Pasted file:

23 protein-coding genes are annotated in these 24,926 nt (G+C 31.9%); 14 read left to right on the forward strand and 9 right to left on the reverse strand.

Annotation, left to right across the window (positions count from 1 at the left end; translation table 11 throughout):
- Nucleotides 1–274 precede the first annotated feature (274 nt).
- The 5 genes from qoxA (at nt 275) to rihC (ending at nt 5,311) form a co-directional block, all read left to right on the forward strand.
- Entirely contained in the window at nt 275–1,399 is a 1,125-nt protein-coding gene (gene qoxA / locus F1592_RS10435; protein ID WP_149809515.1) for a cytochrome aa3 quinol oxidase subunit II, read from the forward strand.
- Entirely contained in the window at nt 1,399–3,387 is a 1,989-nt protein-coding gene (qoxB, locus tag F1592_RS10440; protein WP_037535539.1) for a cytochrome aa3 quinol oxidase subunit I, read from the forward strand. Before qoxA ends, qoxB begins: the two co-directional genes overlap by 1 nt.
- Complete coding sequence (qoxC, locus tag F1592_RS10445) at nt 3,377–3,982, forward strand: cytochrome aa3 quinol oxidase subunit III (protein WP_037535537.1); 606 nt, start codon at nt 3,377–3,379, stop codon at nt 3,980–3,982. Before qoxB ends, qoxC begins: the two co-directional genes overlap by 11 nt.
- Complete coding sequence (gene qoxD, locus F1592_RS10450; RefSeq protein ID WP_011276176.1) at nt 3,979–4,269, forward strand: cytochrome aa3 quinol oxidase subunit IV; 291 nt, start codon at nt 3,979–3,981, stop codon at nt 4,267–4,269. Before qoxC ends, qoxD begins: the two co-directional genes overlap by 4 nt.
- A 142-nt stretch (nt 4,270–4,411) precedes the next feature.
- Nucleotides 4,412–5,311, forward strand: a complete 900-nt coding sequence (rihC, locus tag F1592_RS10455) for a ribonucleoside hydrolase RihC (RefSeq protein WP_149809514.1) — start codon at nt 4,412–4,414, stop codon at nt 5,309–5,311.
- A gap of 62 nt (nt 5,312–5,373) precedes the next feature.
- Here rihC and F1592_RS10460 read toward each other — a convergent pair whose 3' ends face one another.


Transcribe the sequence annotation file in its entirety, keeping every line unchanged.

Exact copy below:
23 protein-coding genes are annotated in these 24,926 nt (G+C 31.9%); 14 read left to right on the forward strand and 9 right to left on the reverse strand.

Annotation, left to right across the window (positions count from 1 at the left end; translation table 11 throughout):
- Nucleotides 1–274 precede the first annotated feature (274 nt).
- The 5 genes from qoxA (at nt 275) to rihC (ending at nt 5,311) form a co-directional block, all read left to right on the forward strand.
- Entirely contained in the window at nt 275–1,399 is a 1,125-nt protein-coding gene (gene qoxA / locus F1592_RS10435; protein ID WP_149809515.1) for a cytochrome aa3 quinol oxidase subunit II, read from the forward strand.
- Entirely contained in the window at nt 1,399–3,387 is a 1,989-nt protein-coding gene (qoxB, locus tag F1592_RS10440; protein WP_037535539.1) for a cytochrome aa3 quinol oxidase subunit I, read from the forward strand. Before qoxA ends, qoxB begins: the two co-directional genes overlap by 1 nt.
- Complete coding sequence (qoxC, locus tag F1592_RS10445) at nt 3,377–3,982, forward strand: cytochrome aa3 quinol oxidase subunit III (protein WP_037535537.1); 606 nt, start codon at nt 3,377–3,379, stop codon at nt 3,980–3,982. Before qoxB ends, qoxC begins: the two co-directional genes overlap by 11 nt.
- Complete coding sequence (gene qoxD, locus F1592_RS10450; RefSeq protein ID WP_011276176.1) at nt 3,979–4,269, forward strand: cytochrome aa3 quinol oxidase subunit IV; 291 nt, start codon at nt 3,979–3,981, stop codon at nt 4,267–4,269. Before qoxC ends, qoxD begins: the two co-directional genes overlap by 4 nt.
- A 142-nt stretch (nt 4,270–4,411) precedes the next feature.
- Nucleotides 4,412–5,311, forward strand: a complete 900-nt coding sequence (rihC, locus tag F1592_RS10455) for a ribonucleoside hydrolase RihC (RefSeq protein WP_149809514.1) — start codon at nt 4,412–4,414, stop codon at nt 5,309–5,311.
- A gap of 62 nt (nt 5,312–5,373) precedes the next feature.
- Here rihC and F1592_RS10460 read toward each other — a convergent pair whose 3' ends face one another.